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Misperceptions of Peer Norms as a Risk Factor for Sugar-Sweetened Beverage Consumption among Secondary School Students

Project Description


Research has shown that excess calories from sugar-sweetened beverages are associated with weight gain among youth. There is limited knowledge, however, regarding perception of sugar-sweetened beverage consumption norms. This study examined the extent of misperception about peer sugar-sweetened beverage consumption norms and the association of perceived peer norms with personal self-reported consumption. Among 3,831 6th- to 12th-grade students in eight schools who completed anonymous cross-sectional surveys between November 2008 and May 2009, students' personal perception of the daily sugar-sweetened beverage consumption norm in their school within their grade (School Grade group) was compared with aggregate self-reports of daily sugar-sweetened beverage consumption for each School Grade group. The median daily sugar-sweetened beverage consumption from personal reports was one beverage in 24 of 29 School Grade groups, two beverages in four School Grade groups, and three beverages in one School Grade group. Seventy-six percent of students overestimated the daily norm in their School Grade group, with 24% perceiving the norm to be at least three beverages or more per day. Fixed-effects multiple regression analysis showed that the perceived peer sugar-sweetened beverage consumption norm was much more positively associated with personal consumption than was the estimated actual sugar-sweetened beverage consumption norm per School Grade group. Misperceptions of peer sugar-sweetened beverage consumption norms were pervasive and associated with unhealthy sugar-sweetened beverage consumption behavior. These misperceptions may contribute to intake of excess calories, potentially contributing to adolescent obesity. Future research should assess the pervasiveness of sugar-sweetened beverage consumption misperceptions in other school populations as well as causes and consequences of these misperceptions. Health professionals may wish to consider how normative feedback interventions could potentially reduce consumption.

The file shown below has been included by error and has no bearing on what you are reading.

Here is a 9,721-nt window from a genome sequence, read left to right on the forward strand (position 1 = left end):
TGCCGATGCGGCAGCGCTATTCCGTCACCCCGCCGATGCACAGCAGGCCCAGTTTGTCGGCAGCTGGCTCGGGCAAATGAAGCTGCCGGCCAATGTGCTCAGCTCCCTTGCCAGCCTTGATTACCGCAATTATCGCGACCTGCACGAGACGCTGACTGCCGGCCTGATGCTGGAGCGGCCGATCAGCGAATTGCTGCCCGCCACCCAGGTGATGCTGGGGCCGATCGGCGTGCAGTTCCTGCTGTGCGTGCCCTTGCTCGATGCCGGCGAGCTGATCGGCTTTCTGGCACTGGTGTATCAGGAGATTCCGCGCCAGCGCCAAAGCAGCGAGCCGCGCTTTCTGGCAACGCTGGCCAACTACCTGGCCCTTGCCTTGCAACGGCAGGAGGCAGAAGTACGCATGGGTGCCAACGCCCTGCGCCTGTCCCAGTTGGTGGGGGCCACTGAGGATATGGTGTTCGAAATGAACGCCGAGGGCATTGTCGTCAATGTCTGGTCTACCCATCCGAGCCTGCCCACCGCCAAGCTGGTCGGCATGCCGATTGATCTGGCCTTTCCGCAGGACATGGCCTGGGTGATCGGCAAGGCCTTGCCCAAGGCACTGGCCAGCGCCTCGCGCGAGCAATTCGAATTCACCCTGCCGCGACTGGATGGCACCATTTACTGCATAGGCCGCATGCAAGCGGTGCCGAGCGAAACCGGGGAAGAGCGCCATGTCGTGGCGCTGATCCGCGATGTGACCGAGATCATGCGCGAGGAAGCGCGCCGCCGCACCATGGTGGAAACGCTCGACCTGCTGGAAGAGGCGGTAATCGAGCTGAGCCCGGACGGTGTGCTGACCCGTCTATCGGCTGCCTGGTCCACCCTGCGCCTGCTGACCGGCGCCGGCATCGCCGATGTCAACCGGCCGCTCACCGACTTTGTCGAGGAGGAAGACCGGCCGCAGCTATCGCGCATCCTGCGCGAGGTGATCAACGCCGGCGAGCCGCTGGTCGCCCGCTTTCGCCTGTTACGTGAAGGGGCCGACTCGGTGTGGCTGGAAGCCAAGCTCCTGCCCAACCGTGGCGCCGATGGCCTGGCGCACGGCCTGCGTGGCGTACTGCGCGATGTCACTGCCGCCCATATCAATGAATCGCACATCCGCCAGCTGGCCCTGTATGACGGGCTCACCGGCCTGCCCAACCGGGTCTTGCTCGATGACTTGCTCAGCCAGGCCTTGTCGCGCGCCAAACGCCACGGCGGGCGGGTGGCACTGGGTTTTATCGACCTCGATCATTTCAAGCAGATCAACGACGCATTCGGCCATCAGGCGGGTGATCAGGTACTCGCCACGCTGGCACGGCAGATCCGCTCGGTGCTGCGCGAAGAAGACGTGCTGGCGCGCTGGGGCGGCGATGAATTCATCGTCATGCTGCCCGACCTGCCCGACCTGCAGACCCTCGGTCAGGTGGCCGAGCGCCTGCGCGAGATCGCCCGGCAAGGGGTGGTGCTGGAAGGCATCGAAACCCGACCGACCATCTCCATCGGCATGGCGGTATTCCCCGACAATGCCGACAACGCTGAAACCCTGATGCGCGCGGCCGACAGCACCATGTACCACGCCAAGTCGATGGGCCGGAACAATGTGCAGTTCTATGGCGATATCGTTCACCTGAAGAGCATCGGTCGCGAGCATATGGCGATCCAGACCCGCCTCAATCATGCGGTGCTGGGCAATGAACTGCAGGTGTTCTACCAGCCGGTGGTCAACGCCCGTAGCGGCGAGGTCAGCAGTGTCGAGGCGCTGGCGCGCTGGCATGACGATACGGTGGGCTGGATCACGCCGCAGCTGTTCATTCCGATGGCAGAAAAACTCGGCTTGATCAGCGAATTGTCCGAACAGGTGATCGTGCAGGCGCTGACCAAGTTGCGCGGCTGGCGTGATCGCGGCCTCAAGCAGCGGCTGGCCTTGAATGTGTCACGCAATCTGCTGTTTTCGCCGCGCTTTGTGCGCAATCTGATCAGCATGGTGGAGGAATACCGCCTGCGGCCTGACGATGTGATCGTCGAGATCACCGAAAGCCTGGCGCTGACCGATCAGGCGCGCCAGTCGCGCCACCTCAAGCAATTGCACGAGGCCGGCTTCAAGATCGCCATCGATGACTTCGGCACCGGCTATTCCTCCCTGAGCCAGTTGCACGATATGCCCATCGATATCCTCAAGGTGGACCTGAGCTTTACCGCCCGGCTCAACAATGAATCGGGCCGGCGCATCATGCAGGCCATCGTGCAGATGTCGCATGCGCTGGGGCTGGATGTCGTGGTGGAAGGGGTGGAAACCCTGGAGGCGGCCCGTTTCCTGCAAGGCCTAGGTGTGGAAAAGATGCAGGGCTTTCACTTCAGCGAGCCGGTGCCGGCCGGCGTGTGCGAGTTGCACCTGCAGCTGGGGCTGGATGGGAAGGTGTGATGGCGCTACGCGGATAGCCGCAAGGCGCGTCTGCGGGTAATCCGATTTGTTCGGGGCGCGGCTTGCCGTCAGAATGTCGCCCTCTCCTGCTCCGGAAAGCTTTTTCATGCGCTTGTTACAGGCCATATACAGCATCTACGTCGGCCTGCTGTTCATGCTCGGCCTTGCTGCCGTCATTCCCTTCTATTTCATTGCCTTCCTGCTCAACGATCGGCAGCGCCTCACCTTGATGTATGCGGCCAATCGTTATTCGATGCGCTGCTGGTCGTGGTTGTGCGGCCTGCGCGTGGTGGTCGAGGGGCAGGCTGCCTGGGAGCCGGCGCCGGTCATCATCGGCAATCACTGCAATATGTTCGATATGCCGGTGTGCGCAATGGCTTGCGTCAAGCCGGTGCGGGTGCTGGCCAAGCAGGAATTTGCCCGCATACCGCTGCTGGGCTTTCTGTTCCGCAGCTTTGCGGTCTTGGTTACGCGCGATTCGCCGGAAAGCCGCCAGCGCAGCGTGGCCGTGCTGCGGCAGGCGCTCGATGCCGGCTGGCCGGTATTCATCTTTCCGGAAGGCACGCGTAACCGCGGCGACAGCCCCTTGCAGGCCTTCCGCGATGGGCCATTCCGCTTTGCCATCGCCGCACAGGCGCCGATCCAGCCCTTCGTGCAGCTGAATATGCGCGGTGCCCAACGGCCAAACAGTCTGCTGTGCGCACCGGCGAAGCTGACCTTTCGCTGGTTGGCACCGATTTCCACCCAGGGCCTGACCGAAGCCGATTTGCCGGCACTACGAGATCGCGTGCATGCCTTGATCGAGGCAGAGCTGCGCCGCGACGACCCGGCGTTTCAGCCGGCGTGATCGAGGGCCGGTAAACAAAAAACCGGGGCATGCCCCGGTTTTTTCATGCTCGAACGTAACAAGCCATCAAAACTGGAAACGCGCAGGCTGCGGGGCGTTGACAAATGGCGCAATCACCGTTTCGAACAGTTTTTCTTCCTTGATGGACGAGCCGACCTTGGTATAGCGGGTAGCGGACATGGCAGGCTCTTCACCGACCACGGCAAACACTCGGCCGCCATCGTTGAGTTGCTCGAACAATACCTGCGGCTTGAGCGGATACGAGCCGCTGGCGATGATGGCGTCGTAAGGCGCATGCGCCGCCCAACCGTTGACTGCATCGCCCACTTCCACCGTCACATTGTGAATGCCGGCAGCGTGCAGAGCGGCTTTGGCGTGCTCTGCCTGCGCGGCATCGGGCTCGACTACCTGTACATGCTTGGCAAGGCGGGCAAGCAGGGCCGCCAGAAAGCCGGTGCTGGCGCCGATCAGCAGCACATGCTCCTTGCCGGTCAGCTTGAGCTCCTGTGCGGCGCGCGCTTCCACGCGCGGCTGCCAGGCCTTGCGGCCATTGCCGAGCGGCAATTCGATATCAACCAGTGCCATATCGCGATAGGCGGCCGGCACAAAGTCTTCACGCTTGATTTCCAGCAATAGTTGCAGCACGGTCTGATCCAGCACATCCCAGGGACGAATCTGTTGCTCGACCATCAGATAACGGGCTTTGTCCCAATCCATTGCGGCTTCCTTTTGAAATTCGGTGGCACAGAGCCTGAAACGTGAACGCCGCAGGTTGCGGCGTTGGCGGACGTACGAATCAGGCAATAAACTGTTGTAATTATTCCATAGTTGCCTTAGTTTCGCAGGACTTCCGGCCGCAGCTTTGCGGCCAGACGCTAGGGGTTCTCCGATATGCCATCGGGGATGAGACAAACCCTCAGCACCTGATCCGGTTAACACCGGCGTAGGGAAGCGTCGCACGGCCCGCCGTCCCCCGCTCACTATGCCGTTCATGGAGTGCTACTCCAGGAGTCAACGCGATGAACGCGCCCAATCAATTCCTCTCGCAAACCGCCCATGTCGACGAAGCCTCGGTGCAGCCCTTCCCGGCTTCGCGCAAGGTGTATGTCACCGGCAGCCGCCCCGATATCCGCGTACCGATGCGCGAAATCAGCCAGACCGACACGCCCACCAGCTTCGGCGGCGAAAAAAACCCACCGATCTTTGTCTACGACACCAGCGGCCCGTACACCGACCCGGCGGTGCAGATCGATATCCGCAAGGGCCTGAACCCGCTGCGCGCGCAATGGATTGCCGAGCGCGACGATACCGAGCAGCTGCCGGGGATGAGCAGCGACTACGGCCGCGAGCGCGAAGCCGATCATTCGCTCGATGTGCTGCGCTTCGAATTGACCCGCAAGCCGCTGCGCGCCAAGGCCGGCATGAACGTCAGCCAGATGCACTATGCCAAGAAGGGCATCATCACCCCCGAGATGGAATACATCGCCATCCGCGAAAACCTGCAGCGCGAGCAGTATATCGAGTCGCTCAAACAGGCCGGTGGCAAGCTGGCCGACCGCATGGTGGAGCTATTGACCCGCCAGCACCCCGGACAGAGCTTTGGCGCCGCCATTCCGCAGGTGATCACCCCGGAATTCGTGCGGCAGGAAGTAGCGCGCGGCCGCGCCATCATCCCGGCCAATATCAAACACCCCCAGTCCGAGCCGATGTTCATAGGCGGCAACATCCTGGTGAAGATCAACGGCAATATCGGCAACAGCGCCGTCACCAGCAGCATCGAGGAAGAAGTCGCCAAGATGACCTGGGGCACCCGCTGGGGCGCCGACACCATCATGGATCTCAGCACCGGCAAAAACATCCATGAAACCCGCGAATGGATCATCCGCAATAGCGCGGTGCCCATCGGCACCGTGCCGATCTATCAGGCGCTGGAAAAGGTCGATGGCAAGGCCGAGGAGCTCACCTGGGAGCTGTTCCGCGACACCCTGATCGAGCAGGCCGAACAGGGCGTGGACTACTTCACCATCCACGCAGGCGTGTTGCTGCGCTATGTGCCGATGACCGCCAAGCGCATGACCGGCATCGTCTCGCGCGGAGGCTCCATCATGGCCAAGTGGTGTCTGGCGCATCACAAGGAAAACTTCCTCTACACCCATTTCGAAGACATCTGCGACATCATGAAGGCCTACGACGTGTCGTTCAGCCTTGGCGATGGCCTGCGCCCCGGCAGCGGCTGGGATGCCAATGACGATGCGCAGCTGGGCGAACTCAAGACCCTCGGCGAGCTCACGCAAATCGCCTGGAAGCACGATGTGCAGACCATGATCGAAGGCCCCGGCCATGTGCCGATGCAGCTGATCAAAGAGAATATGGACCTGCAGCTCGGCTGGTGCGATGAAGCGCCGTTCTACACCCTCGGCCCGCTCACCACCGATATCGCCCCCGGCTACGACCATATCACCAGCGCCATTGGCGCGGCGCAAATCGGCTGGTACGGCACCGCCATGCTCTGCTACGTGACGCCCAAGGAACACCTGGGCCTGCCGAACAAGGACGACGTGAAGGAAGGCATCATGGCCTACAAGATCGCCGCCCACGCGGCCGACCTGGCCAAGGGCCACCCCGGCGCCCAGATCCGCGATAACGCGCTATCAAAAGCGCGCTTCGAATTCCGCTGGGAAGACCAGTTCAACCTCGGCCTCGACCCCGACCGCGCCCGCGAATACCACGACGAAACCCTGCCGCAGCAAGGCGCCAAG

For further information about this project, contact:

Jessica Perkins

Doctoral Candidate, Department of Health Policy
Harvard University, Cambridge, MA 02138


Perkins, Jessica M., H. Wesley Perkins, and David W. Craig. "Misperceptions of Peer Norms as a Risk Factor for Sugar-Sweetened Beverage Consumption among Secondary School Students." Journal of the American Dietetic Association, 2010, 110 (12), pp 1916-1921.

**Portions of the information presented on this page were originally prepared by Michael Haines and Richard Rice and are printed here with their permission.